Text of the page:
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  • 1.
    Melin, Eva O.
    et al.
    Lund University, Sweden;Kronoberg County Council, Sweden.
    Thunander, Maria
    Lund University, Sweden;Kronoberg County Council, Sweden.
    Landin-Olsson, Mona
    Lund University, Sweden;Lund University Hospital, Sweden.
    Hillman, Magnus
    Lund University, Sweden.
    Thulesius, Hans
    Kronoberg County Council, Sweden;Lund University, Sweden.
    Depression, smoking, physical inactivity and season independently associated with midnight salivary cortisol in type 1 diabetes2014In: BMC Endocrine Disorders, ISSN 1472-6823, E-ISSN 1472-6823, Vol. 14, p. 1-10, article id 75Article in journal (Refereed)
    Abstract [en]

    Background: Disturbances of the circadian rhythm of cortisol secretion are associated with depression, coronary calcification, and higher all-cause and cardiovascular mortality. The primary aim of this study was to test the associations between midnight salivary cortisol (MSC), depression and HbA1c, and control for behavioural, environmental and intra individual factors with possible impact on cortisol secretion, like smoking, physical inactivity, season, medication, diabetes duration, severe hypoglycemia episodes, age and gender in patients with type 1 diabetes. Secondary aims were to present MSC levels for a reference group of non-depressed type 1 diabetes patients with a healthy life style (physically active and non-smoking), and to explore seasonal variations. Methods: A cross-sectional population based study of 196 patients (54% men and 46% women) aged 18-59 years that participated in a randomized controlled trial targeting depression in type 1 diabetes. Depression was assessed by the Hospital Anxiety and Depression Scale-depression subscale. MSC, HbA1c, serum-lipids, blood pressure, waist circumference and data from medical records and the Swedish National Diabetes Registry were collected. Results: Thirty four patients (17%) had MSC >= 9.3 nmol/L, which was associated with smoking (AOR 5.5), spring season (AOR 4.3), physical inactivity (AOR 3.9), self-reported depression (AOR 3.1), and older age (per year) (AOR 1.08). HbA1c > 70 mmol/mol (>8.6%) (AOR 4.2) and MSC >= 9.3 nmol/L (AOR 4.4) were independently linked to self-reported depression. Season was strongly associated with MSC levels and no other variables studied showed seasonal variations. In a reference group of 137 non-depressed patients with a healthy life style (physically active, non-smoking) the median MSC level was 4.6 nmol/L (range 1.9-23.0). Conclusions: In this study of patients with type 1 diabetes high MSC was linked to smoking, physical inactivity, depression, season and older age. Thus a high cortisol value identified three major targets for treatment in type 1 diabetes.

  • 2.
    Melin, Eva O.
    et al.
    Kronoberg County Council, Sweden;Lund University, Sweden.
    Thunander, Maria
    Lund University, Sweden;Kronoberg County Council, Sweden;Växjö Central Hospital, Sweden.
    Svensson, Ralph
    Kronoberg County Council, Sweden.
    Landin-Olsson, Mona
    Lund University, Sweden.
    Thulesius, Hans
    Kronoberg County Council, Sweden;Lund University, Sweden.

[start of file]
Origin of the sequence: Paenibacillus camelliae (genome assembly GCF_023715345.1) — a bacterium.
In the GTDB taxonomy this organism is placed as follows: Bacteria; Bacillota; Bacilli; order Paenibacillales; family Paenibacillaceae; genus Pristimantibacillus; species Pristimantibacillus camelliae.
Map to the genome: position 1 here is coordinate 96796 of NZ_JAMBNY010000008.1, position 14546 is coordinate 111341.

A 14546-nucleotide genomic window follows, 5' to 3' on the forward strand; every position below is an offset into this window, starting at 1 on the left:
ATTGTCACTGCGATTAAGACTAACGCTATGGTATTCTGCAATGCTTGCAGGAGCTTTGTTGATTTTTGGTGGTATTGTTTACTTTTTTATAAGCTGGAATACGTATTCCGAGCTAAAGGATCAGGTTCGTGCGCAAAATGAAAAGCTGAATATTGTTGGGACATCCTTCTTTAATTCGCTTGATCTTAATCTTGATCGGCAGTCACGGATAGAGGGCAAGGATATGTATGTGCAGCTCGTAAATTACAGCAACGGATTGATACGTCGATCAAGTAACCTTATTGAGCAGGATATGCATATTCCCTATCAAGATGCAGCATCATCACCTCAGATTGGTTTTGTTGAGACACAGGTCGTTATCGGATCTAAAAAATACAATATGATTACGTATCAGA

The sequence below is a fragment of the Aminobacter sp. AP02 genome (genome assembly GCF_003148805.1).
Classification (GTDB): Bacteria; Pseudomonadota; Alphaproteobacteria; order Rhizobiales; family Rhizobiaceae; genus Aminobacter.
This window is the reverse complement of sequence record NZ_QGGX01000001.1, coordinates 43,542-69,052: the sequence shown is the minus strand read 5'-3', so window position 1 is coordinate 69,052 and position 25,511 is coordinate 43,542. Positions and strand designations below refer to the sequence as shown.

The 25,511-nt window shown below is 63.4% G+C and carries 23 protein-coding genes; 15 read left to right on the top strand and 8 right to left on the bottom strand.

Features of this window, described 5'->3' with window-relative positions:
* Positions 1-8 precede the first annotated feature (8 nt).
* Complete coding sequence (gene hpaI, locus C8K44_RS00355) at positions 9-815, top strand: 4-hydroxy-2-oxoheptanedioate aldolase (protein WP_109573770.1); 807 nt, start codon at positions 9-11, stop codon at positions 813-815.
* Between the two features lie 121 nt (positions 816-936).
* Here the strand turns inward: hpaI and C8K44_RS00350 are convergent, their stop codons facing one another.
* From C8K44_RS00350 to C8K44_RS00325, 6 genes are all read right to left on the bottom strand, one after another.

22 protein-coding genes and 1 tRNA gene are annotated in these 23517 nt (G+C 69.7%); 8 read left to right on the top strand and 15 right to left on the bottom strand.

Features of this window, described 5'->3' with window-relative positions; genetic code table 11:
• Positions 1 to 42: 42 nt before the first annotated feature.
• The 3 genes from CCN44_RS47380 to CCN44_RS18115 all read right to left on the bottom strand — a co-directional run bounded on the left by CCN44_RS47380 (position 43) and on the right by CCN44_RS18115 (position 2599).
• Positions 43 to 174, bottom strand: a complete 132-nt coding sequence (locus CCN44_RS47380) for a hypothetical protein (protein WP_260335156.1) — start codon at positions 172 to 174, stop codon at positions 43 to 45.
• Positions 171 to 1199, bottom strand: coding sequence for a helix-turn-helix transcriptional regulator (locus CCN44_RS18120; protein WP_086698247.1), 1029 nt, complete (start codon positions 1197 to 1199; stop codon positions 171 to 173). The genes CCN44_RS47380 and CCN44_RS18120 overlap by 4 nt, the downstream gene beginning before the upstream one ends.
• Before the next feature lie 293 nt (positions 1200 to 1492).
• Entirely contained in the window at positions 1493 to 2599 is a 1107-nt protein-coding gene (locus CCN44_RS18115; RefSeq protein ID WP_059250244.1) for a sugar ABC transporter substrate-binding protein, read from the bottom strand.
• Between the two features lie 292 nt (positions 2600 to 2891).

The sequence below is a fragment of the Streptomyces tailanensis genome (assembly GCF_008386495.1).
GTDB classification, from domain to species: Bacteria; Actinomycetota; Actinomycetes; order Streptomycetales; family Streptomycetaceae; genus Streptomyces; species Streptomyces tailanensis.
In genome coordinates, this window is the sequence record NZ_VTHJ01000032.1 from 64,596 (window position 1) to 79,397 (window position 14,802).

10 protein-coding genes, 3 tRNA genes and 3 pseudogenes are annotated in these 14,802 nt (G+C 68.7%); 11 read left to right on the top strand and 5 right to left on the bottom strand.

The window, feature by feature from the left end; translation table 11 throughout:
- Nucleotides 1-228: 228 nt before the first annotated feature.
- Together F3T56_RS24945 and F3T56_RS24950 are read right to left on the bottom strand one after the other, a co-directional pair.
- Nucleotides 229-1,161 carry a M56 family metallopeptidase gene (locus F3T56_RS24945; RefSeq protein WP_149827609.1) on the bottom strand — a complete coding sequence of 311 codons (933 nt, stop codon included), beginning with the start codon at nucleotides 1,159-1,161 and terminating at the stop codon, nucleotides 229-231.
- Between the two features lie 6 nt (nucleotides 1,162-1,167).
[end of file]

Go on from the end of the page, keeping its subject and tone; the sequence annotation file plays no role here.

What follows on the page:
Depression, obesity, and smoking were independently associated with inadequate glycemic control in patients with type 1 diabetes2013In: European Journal of Endocrinology, ISSN 0804-4643, E-ISSN 1479-683X, Vol. 168, no 6, p. 861-869Article in journal (Refereed)
    Abstract [en]

    Objective: The aim of this study was to explore the associations between inadequate glycemic control of diabetes and psychological, anthropometric, and lifestyle variables in a population-based cohort of type 1 diabetes patients. Design: Cross-sectional study. Methods: In this study, 292 patients with type 1 diabetes, aged 18-59 years, participated. Psychological data were assessed by self-report instruments: Hospital Anxiety and Depression Scale and Toronto Alexithymia Scale-20. Anthropometrics, blood analyses, data from medical records, and data from the Swedish National Diabetes Registry were collected. Results: Self-reported depression (adjusted odds ratio (AOR) 4.8), obesity (AOR 4.3), and smoking (AOR 3.0) were independently associated with inadequate glycemic control of diabetes (HbA1c>8.6%). Gender-stratified analyses showed that self-reported depression (AOR 19.8) and obesity (AOR 7.0) in women and smoking in men (AOR 4.2) were associated with HbA1c>8.6%. Alexithymia, antidepressant medication, and physical inactivity were associated with HbA1c>8.6% only in bivariate analyses. Alexithymia, self-rated anxiety, physical inactivity, and absence of abdominal obesity were associated with self-reported depression. Conclusions: Depression was the only psychological factor independently associated with HbA1c>8.6%. The association was of comparable importance as obesity and smoking, well-known risk factors for inadequate glycemic control and diabetes complications. The association between depression and HbA1c>8.6% was particularly strong for women. Alexithymia, which is a relatively stable personality trait, was associated with depression. In the future care of patients with diabetes, psychological aspects should be considered alongside anthropometrics and lifestyle factors in order to achieve the goals for HbA1c.

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